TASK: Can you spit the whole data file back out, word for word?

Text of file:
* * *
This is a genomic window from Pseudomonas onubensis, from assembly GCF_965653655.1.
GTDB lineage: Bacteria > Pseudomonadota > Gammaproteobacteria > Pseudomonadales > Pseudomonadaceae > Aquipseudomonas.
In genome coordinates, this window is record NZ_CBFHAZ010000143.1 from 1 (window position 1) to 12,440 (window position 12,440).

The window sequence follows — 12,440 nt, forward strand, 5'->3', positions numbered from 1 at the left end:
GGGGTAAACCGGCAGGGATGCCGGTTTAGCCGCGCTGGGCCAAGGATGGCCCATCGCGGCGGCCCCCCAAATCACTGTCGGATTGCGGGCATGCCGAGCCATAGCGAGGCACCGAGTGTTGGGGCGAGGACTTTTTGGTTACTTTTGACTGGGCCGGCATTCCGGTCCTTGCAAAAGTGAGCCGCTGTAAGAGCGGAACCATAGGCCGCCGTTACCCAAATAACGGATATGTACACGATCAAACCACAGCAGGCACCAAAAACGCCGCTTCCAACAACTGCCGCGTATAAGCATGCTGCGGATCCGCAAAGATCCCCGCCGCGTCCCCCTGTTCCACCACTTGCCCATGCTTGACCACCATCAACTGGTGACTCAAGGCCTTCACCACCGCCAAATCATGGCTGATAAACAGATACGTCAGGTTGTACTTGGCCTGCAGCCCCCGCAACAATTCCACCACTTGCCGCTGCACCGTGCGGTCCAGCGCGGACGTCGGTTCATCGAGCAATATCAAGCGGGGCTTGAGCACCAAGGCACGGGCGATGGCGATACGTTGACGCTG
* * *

This is a genomic window from Pseudomonas onubensis, from assembly GCF_965653655.1.
GTDB lineage: Bacteria > Pseudomonadota > Gammaproteobacteria > Pseudomonadales > Pseudomonadaceae > Aquipseudomonas.
In genome coordinates, this window is record NZ_CBFHAZ010000143.1 from 1 (window position 1) to 12,440 (window position 12,440).

The window sequence follows — 12,440 nt, forward strand, 5'->3', positions numbered from 1 at the left end:
GGGGTAAACCGGCAGGGATGCCGGTTTAGCCGCGCTGGGCCAAGGATGGCCCATCGCGGCGGCCCCCCAAATCACTGTCGGATTGCGGGCATGCCGAGCCATAGCGAGGCACCGAGTGTTGGGGCGAGGACTTTTTGGTTACTTTTGACTGGGCCGGCATTCCGGTCCTTGCAAAAGTGAGCCGCTGTAAGAGCGGAACCATAGGCCGCCGTTACCCAAATAACGGATATGTACACGATCAAACCACAGCAGGCACCAAAAACGCCGCTTCCAACAACTGCCGCGTATAAGCATGCTGCGGATCCGCAAAGATCCCCGCCGCGTCCCCCTGTTCCACCACTTGCCCATGCTTGACCACCATCAACTGGTGACTCAAGGCCTTCACCACCGCCAAATCATGGCTGATAAACAGATACGTCAGGTTGTACTTGGCCTGCAGCCCCCGCAACAATTCCACCACTTGCCGCTGCACCGTGCGGTCCAGCGCGGACGTCGGTTCATCGAGCAATATCAAGCGGGGCTTGAGCACCAAGGCACGGGCGATGGCGATACGTTGACGCTG